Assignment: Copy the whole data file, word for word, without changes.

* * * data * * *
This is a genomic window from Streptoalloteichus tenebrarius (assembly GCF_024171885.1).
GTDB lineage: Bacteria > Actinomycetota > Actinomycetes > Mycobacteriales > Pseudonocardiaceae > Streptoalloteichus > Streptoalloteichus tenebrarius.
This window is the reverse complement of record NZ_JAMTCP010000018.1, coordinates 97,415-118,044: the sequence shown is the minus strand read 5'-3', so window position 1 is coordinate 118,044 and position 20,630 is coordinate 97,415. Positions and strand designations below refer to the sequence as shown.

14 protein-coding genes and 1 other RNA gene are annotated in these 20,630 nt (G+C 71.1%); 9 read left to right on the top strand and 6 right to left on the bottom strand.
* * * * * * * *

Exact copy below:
This is a genomic window from Streptoalloteichus tenebrarius (assembly GCF_024171885.1).
GTDB lineage: Bacteria > Actinomycetota > Actinomycetes > Mycobacteriales > Pseudonocardiaceae > Streptoalloteichus > Streptoalloteichus tenebrarius.
This window is the reverse complement of record NZ_JAMTCP010000018.1, coordinates 97,415-118,044: the sequence shown is the minus strand read 5'-3', so window position 1 is coordinate 118,044 and position 20,630 is coordinate 97,415. Positions and strand designations below refer to the sequence as shown.

14 protein-coding genes and 1 other RNA gene are annotated in these 20,630 nt (G+C 71.1%); 9 read left to right on the top strand and 6 right to left on the bottom strand.